The NRDC has proposed putting a cap solely
on Queens in light of the NOx situation.
Since there is no proven scientific
correlation between their emissions and illness-causing pollution in the area, the power
companies approached by the Tribune had no comment on the air pollution issues,
explaining simply that it was not their fault.
However, an angry group of Queens residents
calling themselves C.H.O.K.E. the Coalition Helping Organize a Kleaner Environment
held a meeting last week in western Queens and voiced strong opinions that called
for protection from the power plant waste.
At the largest C.H.O.K.E
meeting ever on April 13, the lights went out, and Assemblyman Denis Butler offered the
meetings only levity when he asked the nearly 200 people who attended, "Is that
The lights flickered on moments later, and
the laughter dissipated quickly as elected officials and community activist groups
presented testimony on what they believe are the health hazards power plants present to
Queens and the entire metropolitan area.
"More than 35,000
Queens schoolchildren already suffer
from asthma and a 1998 federal study found that the presence of three dirty power plants,
two major airports and six major highways has made air quality in Queens particularly
Currently, C.H.O.K.E. represents
approximately 320,000 families in NYC, with the bulk of the membership right in Queens.
The coalition has the support of Council Speaker Peter Vallone who serves as its
honorary chairman to help continue the fight against power companies which do not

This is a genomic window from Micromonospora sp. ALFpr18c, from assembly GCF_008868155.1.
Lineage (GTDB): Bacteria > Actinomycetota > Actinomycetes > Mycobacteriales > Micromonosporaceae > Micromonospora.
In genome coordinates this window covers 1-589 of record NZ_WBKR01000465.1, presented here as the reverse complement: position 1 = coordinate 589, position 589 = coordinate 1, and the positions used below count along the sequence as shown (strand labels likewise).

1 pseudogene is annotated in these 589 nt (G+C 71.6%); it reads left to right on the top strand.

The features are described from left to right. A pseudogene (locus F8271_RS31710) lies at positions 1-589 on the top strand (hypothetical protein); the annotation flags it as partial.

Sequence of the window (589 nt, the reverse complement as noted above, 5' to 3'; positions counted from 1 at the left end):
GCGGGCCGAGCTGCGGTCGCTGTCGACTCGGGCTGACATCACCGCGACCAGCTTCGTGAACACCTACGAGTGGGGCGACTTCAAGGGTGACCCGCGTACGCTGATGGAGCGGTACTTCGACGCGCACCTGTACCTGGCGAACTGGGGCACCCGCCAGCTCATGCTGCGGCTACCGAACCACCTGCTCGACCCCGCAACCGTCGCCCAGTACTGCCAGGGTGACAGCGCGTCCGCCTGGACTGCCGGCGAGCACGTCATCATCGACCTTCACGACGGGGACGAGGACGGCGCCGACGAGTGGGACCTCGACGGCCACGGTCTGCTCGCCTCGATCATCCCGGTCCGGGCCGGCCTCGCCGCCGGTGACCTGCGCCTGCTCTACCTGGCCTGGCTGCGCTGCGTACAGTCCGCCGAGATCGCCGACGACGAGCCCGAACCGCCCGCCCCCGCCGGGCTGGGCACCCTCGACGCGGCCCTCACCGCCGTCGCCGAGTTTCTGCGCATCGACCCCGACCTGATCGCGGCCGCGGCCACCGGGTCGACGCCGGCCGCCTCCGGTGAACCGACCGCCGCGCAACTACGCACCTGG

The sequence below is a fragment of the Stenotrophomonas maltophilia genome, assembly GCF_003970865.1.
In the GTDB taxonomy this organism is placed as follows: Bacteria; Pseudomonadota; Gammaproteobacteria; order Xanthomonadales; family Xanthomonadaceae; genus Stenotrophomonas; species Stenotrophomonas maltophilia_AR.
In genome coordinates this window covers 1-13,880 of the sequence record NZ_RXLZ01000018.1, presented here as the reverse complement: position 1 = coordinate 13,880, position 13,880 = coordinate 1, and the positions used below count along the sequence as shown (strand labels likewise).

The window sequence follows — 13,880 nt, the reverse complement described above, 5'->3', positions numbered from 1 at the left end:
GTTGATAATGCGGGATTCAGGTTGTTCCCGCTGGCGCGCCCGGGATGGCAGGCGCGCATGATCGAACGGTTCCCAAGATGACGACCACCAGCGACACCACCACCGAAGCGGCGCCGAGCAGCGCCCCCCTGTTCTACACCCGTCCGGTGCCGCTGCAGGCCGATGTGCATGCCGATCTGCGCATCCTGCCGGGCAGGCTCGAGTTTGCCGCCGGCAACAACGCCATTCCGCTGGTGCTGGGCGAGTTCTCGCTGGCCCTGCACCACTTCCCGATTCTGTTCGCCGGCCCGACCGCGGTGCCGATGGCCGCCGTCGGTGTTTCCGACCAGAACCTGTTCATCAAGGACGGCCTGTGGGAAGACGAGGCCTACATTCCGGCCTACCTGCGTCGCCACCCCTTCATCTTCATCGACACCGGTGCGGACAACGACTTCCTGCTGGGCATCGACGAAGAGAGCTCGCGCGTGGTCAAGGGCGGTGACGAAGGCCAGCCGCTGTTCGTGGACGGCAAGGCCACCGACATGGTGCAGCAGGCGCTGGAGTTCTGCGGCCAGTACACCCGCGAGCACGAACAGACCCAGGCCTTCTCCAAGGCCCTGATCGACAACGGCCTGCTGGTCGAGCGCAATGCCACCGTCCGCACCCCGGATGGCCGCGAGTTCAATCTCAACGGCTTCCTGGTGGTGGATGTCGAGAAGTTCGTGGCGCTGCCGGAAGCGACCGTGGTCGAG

upgrade existing facilities, and limit the placement of new plants.
Anthony J. Gigantiello Jr., president of
C.H.O.K.E., pointed to a bill championed by Governor George Pataki and Assemblyman Sheldon
Silver that he said "slipped" through the legislature last year, allowing plants
to be built without warning to the surrounding community and without an environmental
impact study on the proposed area.
"There are 27 plants proposed for the
State of New York, with a few more on the way," said Gupta.
Three plants, totaling
nearly 2,000-megawatts, have been proposed for Queens.
The Poletti Site is adding an additional
500-megawatt plant alongside the existing one; SCS Energy is planning to construct a
1000-megawatt facility on the Astoria Castle Fuel site; KeySpan looks to bump its
Ravenswood site an extra 425-megawatts.
The Department of Environmental
Conservation (DEC) Siting Board, which issues SPDES permits, consists of five
commissioners, each one appointed by Governor George Pataki. The two additional spots on
the board go to a member from the judicial ranks and one from the community. C.H.O.K.E.
has petitioned for Vallone and Gigantiello, respectively, to fill those spots.
As for why new power
producers are needed in Queens, the answer from the plant corporations points to the
infrastructure already hardwired in Queens underbelly.
The power companies explained that new
regulations requiring New York City plants to produce 80-percent of the power-demand
within the city limits requires the creation of new facilities. The old mark of 60-percent
was raised because of increased electrical consumption in a growing, economically-healthy
|"The oil we provided is of
the highest standard and
low in sulfur."
Con Ed Spokesperson
The NRDC said that it is up to the
population to control plant proliferation by better managing the usage of electricity.